Times Crest shut down puts spotlight on tough realities of newspaper business
With increasing media fragmentation & saturation in urban markets, the going has got tough for English dailies in terms of increasing circulation & readership
BCCL India’s largest publishing company is shutting down its Saturday special, Times Crest. July 20 is slated to be last edition of the paper.
The broadsheet that was launched in 2009, tried hard to create a niche for itself. With long format, insightful, analytical stories, the paper had created a loyal audience base.
An avid fan of the paper, Ravi Rao, Leader, Mindhshare South Asia said, “One good weekend read gone now,” on this Facebook page.
With increasing media fragmentation and saturation in urban markets, the going has got tough for English dailies when it comes to increasing circulation and readership.
“Crest is an excellent product – editorially rich and stimulating in every way. It fills the gap that a quick-read newspaper typically leaves. It fulfils the need for a weekend read. In many ways, I saw it as a fitting new-gen avatar of the Illustrated Weekly of India!” said Harish Bijoor, Brand Expert and CEO, Harish Bijoor Consults.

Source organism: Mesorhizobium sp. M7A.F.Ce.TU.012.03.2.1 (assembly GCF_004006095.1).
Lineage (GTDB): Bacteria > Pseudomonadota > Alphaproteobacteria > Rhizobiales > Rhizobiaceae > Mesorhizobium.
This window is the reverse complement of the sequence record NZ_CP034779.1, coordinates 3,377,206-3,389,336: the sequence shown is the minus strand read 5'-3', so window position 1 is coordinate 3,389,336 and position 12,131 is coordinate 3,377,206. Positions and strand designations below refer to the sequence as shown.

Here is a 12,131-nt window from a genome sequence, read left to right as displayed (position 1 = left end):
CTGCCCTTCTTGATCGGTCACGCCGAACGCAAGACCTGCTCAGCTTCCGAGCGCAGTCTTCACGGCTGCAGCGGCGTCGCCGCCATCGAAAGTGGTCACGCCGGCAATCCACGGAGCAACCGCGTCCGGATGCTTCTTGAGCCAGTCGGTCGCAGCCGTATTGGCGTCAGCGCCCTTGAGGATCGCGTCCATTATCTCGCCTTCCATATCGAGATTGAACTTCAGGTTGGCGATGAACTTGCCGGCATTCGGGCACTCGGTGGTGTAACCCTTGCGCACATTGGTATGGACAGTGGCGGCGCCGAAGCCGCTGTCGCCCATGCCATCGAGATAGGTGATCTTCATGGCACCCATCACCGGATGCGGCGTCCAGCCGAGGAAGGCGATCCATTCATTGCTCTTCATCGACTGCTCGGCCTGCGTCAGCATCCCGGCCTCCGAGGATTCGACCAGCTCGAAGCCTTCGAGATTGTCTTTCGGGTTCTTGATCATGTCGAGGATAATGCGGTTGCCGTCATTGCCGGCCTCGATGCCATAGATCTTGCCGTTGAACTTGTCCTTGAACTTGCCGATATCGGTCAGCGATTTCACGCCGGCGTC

“I believe the gap was in advertising, not content or circulation,” he added. “All products take time to seep into the consumer psyche and habit. Crest showed that promise, but it would certainly have taken time!” further said Bijoor.
As compared to the Indian Readership Survey (IRS) 2012 Q3 data, where seven of the top 10 English dailies saw growth in Average Issue Readership (AIR), only five of the top 10 English dailies saw growth in AIR in IRS Q4 data realised in April this year.
Times of India, BCCL’s flagship daily, which had seen growth in IRS Q3, witnessed decline in IRS Q4 as well.
With metros and larger cities increasingly witnessing intense competition, marketers, advertisers and publishers are either trying to consolidate their presence in the regional markets or create a window for themselves. The process of expansion and consolidation has been happening since the last couple of years and states such as Maharashtra, Kerala, West Bengal, Karnataka and Tamil Nadu have seen several major players enter the market.
Revenues at Dainik Bhaskar, India’s second largest Hindi language paper, grew at around 10 per cent in the year ending march 2013, whereas HT Media, a company that competes directly with BCCL in many markets, delivered a topline growth of around two per cent, underlining where future growth for newspapers will come from.
BCCL itself has been very aggressive on regional space with launches across the country – from Bengal to expansion in Maharashtra.For more updates, be socially connected with us on
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